Ronald McDonald and William Bourke from the Sustainable Australia Party, pose for a photograph in front of their Voter Van at Kingscliff.
Ronald McDonald and William Bourke from the Sustainable Australia Party, pose for a photograph in front of their Voter Van at Kingscliff. Scott Davis

Sustainable Australia wants to give power back to the people

GIVING power back to the people by placing major projects into the hands of "citizen juries”, reducing foreign immigration and building critical infrastructure before housing are just some of the policies of the Sustainable Australia Party.

Party candidate for Tweed Ronald McDonald, who was a late entry into the race for the seat, told the Tweed Daily News the party's main platform was "sustainability for everything”, including giving State Government powers back to local councils and curbing Australia's "rapidly growing population” until enough housing exists.

Mr McDonald said the Tweed Valley Hospital at Cudgen was just one example of inappropriate development.

"We want to return planning to the local councils so we don't get overridden by Sydney on what they call major projects,” he said.

"It's completely out of whack, nine stories in Kingscliff we're going to cop on prime agricultural land when where there's a three-story height limit, that's not sustainable in that area.

"Returning planning to local government is one of our major policies, we believe citizen juries should be provided with all the important information on major projects like the Tweed Valley Hospital and take it out of the hands of the party and their pockets or vested interests, which they're both accusing each other of at the moment.” Mr McDonald said placing power into the hands of citizen juries would mean a high-school could be built at Pottsville if that's what the community wanted, while an increased police presence in areas outside of Tweed Heads would provide more trust from residents.

Ronald McDonald and William Bourke from the Sustainable Australia Party, pose for a photograph in front of their Voter Van at Kingscliff.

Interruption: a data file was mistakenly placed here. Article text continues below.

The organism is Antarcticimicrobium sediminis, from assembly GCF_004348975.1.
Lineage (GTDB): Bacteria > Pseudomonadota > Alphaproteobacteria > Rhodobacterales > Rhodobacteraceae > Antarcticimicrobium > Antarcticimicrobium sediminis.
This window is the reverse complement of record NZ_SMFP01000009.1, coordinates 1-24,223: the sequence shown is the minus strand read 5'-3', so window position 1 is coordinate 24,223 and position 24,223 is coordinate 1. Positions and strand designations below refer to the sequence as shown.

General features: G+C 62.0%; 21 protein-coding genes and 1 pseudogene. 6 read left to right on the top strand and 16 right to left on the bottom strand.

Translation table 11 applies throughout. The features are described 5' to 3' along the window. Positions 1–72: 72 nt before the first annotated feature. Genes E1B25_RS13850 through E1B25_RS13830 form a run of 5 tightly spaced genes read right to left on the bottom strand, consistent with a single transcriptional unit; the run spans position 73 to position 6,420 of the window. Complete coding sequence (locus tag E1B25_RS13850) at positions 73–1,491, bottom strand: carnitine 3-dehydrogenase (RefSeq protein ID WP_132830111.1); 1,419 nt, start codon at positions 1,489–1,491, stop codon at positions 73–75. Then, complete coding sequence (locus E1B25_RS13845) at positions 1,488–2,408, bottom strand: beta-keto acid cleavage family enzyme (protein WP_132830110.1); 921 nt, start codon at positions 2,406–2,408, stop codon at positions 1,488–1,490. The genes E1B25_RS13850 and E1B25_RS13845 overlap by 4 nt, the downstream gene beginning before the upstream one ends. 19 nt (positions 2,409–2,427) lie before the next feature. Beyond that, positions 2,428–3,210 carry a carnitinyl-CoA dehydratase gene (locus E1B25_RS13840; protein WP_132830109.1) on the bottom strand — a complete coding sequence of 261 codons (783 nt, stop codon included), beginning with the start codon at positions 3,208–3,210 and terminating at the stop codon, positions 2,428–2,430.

Ronald McDonald and William Bourke from the Sustainable Australia Party, pose for a photograph in front of their Voter Van at Kingscliff. Scott Davis

"The people there know what they need but the State Government keeps saying no, we need the voice of the people to be heard much, much louder,” he said. "It really comes down to planning, we have to have the services there before the houses, we're forever catching up.

"The crime rate goes up, then some relief is given to police, then it goes up again, it's the wrong way around. The planning has to be done first, we're just reacting.”

Party leader William Bourke, who is running in the Federal election, said the party had a "three-point plan to stop over-development”.

"One is to return planning powers to local communities, two is to deliver new community infrastructure before more housing goes in, and three, in the long term to make that all sustainable, we have to address population growth,” he said.

"We are a federal party and want to bring immigration back from 200,000 to 70,000 migrants per annum, that's the long term average that has worked previously.

"We're centrist, we believe that Australia's rapid population growth must be included in the environmental policy agenda, and the Greens don't want to talk about population, we do.”

Mr Bourke, who also founded the party, contested his first Federal election in 2013 and the party won its first MP in Victoria last year.

He said the party was hoping to replicate that in NSW and was "quietly confident” of doing so with 55 candidates in the state alone.

"We're an independent community party from the political centre, we're both state and federally listed and quietly confident we can get someone elected to the upper house and present a new choice to the people who are sick of politicians and looking for common sense from the political centre,” he said. "We want people to vote 1 Sustainable Australia Party and then vote in whatever order they want.

"You can never waste your vote by voting for a minor party as it sends a message to the major parties that people aren't happy with them.”



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